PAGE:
re: the clanging bell... Tims comments about the paralyzing effect of the intellect bring to my mind that familiar image of the little cartoon critter who blithely walks straight out beyond the edge of the cliff without harm -- until he looks around and suddenly realizes hes left the terra firma. Theres a little run of questions I sometimes toss my beginning photo class, just to see how far each of them feel comfortable leaving terra firma in pursuit of their artmaking. The questions, all of which open with, In the past year or two are: What subject have you photographed most frequently? What have you seen that you consciously decided to NOT photograph? Whats proven the easiest subject for you to photograph? Whats the emotionally riskiest photograph youve made? What do you have a PASSION to photograph!?
Tell your piteous heart there's no harm done. (krome) Sat 5 Aug 06 19:49
"What subject have you photographed most frequently? What have you seen that you consciously decided to NOT photograph? Whats proven the easiest subject for you to photograph? Whats the emotionally riskiest photograph youve made? What do you have a PASSION to photograph!?" 20 years ago, the answer to A would have been women, now it's buildings. B)I always avoided the 'easy news' shots and portraits. C)The passage of Time. D)Can't say, photography is not emotionally risky to me, even when shooting nude photos of a lover. The camera lies between me and the subject, objectifying everything. That's why photography is different than painting or music making. E)The passage of Time.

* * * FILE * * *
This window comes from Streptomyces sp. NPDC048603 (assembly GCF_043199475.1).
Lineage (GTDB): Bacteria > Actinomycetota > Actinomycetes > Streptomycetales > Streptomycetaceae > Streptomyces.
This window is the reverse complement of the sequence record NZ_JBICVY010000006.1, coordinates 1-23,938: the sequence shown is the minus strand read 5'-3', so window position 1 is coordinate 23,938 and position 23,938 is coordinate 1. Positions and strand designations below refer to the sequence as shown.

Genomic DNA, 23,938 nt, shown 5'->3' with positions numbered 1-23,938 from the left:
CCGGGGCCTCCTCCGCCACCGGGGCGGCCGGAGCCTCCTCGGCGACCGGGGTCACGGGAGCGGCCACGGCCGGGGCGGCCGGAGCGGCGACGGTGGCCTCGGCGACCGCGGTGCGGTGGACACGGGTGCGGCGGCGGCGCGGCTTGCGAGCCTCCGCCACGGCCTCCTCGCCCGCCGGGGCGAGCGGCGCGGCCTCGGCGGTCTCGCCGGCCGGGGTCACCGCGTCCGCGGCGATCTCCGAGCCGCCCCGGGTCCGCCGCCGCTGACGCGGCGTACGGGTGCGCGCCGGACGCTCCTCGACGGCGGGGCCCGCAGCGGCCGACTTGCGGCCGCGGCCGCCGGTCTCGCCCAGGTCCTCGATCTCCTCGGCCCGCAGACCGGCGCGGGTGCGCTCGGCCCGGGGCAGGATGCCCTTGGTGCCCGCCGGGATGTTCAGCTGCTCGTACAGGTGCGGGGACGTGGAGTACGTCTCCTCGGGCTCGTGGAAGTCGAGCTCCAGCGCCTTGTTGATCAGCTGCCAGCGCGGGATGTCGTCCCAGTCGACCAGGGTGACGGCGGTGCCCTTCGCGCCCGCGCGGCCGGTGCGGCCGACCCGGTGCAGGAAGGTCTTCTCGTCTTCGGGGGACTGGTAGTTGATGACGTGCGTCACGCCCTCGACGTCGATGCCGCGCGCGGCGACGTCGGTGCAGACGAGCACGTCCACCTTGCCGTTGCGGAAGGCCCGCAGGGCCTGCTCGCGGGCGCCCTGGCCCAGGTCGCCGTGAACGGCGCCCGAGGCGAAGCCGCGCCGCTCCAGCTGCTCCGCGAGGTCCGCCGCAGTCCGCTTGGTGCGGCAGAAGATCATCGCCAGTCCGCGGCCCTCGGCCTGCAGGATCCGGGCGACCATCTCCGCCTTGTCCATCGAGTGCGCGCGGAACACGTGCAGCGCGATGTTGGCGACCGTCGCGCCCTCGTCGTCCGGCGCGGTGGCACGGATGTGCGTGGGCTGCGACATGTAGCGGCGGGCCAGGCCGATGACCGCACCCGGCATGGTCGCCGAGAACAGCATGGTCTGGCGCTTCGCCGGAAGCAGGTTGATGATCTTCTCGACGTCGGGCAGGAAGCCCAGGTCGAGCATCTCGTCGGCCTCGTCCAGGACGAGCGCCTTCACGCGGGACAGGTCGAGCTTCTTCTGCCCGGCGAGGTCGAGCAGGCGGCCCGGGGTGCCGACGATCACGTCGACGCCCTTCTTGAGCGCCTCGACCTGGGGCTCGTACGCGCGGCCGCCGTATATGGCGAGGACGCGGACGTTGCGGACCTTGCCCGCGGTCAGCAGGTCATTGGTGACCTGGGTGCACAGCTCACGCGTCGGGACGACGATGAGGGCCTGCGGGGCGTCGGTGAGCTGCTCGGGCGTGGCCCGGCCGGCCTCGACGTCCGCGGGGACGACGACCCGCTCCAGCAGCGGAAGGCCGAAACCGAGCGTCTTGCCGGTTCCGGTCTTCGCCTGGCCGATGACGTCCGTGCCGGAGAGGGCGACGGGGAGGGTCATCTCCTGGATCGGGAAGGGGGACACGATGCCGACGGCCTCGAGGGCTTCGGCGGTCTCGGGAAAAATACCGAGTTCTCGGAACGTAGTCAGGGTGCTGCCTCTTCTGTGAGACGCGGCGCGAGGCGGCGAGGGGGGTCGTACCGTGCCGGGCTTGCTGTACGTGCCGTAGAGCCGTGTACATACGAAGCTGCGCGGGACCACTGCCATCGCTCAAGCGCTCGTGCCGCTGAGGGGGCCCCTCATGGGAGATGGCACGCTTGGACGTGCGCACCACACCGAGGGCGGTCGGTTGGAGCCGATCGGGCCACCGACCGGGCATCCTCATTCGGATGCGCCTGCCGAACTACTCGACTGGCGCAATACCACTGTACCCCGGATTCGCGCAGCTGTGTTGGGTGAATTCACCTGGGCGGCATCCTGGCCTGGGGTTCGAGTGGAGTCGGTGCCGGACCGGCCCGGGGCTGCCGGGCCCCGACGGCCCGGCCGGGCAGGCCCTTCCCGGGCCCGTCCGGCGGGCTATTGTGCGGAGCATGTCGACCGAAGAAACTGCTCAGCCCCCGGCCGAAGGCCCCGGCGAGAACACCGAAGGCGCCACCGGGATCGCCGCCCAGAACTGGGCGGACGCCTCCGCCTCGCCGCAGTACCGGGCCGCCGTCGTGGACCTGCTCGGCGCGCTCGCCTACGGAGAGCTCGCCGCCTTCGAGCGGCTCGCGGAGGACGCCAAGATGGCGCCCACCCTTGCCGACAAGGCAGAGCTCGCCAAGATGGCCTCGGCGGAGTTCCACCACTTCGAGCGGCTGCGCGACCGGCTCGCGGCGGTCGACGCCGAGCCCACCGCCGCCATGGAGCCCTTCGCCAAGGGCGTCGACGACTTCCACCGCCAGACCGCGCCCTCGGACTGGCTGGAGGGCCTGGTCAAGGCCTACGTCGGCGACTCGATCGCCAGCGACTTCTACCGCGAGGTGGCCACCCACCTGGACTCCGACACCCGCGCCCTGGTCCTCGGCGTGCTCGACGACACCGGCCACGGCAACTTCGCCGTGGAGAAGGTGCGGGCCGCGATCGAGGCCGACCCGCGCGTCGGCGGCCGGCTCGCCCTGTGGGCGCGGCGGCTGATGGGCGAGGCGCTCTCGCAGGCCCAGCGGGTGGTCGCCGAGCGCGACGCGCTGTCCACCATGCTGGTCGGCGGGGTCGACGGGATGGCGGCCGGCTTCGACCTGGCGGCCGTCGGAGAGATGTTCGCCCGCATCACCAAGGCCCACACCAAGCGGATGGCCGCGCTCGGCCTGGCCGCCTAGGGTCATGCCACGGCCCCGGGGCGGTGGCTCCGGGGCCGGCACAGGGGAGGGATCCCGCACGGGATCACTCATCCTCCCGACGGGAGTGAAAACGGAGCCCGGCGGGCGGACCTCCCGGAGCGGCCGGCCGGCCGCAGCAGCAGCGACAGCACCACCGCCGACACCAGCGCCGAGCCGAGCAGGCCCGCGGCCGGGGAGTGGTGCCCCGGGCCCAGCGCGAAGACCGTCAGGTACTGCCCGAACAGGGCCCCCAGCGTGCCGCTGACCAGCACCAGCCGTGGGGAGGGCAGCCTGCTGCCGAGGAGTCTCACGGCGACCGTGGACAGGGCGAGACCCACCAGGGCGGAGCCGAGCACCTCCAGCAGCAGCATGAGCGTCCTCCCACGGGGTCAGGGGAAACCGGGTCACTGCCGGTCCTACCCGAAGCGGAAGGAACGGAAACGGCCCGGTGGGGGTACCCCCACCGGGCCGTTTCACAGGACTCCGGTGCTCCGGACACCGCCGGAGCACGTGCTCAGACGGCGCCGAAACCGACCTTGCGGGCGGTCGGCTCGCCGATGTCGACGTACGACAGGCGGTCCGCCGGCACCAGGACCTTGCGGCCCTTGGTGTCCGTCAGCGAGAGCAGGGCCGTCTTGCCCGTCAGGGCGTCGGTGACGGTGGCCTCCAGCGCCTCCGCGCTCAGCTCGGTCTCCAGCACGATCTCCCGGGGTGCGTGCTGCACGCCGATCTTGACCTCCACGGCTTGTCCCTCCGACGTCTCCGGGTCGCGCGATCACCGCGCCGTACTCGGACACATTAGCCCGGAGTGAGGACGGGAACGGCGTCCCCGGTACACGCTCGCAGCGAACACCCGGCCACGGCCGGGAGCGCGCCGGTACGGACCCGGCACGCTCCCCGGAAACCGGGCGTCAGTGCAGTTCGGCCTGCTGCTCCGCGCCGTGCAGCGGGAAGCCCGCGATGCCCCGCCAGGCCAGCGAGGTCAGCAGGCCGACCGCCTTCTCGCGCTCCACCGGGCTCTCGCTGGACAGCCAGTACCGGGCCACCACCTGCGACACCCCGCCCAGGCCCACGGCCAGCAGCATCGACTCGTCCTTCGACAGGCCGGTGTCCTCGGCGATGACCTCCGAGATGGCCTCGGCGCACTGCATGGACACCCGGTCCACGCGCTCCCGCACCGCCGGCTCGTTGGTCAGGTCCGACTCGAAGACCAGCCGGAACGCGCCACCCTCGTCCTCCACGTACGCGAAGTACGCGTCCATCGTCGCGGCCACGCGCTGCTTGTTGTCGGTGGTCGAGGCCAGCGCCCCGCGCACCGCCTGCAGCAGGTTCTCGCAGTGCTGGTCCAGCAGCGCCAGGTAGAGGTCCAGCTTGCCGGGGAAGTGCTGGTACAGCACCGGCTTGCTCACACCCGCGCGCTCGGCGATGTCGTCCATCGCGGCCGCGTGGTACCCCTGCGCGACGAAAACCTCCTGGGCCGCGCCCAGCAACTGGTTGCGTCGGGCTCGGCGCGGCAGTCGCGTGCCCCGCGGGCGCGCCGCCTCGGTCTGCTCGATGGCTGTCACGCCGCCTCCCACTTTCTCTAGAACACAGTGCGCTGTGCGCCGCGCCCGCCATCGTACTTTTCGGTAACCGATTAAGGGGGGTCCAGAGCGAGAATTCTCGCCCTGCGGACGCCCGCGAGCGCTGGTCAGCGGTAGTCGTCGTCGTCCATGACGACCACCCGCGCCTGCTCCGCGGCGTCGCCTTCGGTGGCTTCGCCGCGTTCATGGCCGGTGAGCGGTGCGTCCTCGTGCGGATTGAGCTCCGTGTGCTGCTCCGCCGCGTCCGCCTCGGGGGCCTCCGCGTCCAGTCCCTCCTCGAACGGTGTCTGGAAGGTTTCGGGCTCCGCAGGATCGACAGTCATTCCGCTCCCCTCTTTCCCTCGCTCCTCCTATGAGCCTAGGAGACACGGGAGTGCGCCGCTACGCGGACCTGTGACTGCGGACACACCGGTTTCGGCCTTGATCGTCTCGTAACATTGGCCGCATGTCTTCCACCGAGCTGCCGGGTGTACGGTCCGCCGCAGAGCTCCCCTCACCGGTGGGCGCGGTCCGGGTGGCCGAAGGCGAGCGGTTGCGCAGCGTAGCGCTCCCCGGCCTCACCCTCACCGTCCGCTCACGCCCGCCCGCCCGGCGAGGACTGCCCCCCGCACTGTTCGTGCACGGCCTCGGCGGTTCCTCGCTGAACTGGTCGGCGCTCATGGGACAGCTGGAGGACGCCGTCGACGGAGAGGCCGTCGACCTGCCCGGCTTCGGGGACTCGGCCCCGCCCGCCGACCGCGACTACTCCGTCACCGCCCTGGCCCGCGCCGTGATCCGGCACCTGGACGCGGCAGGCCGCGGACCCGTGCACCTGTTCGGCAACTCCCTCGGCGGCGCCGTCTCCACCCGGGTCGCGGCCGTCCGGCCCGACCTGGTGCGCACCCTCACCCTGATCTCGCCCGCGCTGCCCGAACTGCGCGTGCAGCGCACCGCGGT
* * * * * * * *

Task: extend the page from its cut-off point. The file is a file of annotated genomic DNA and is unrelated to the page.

Kindness does not require an infrastructure (chrys) Sat 5 Aug 06 20:01
Kevin, I'd be interested in seeing examples of images of the passage of Time. Do you have any online? Ted, having been in your classes, I have encountered most of those questions at one time or another and they are often jarring and revealing to ask oneself. I'm wondering though, if you have any questions that guide or inform the making of your own work? How do YOU go about making images? How do you know, from the images you make, which ones to pursue?
Tell your piteous heart there's no harm done. (krome) Sat 5 Aug 06 23:35
Well, I view all photographs as slices of time so all are are about the passage thereof, but as far as what I've got online here are a couple: http://kevarts.com/GaredesFleurs.html The photo in the background was taken in '94 in Gare de l'Est in Paris. I had just seen my brother off and waited for a pidgeon to fly by. I got 2 in that shot. Some 10 years later I found it hanging behind some daisies. http://kevarts.com/snowbell.html This one is of Passage of Time of shorter type. A block away from my apartment on a chilly, wet December night some years ago.
Tell your piteous heart there's no harm done. (krome) Sun 6 Aug 06 00:28
BTW, listening to some Swing Out Sister and EBTG on the computer tonight, I have to say that part of the reasoning behind how I did the record that came out in '03 was to force the 'art is not(necessarily) for your entertainment' issue. Perhaps I have antagonized myself into an artistic corner. (If only he could have been more....accomodating) Oh well. I really do think art should be confrontational *and* beautiful.
Kindness does not require an infrastructure (chrys) Sun 6 Aug 06 08:29
Some of us think beauty *is* confrontational.
Ted Orland (tedorland) Sun 6 Aug 06 11:31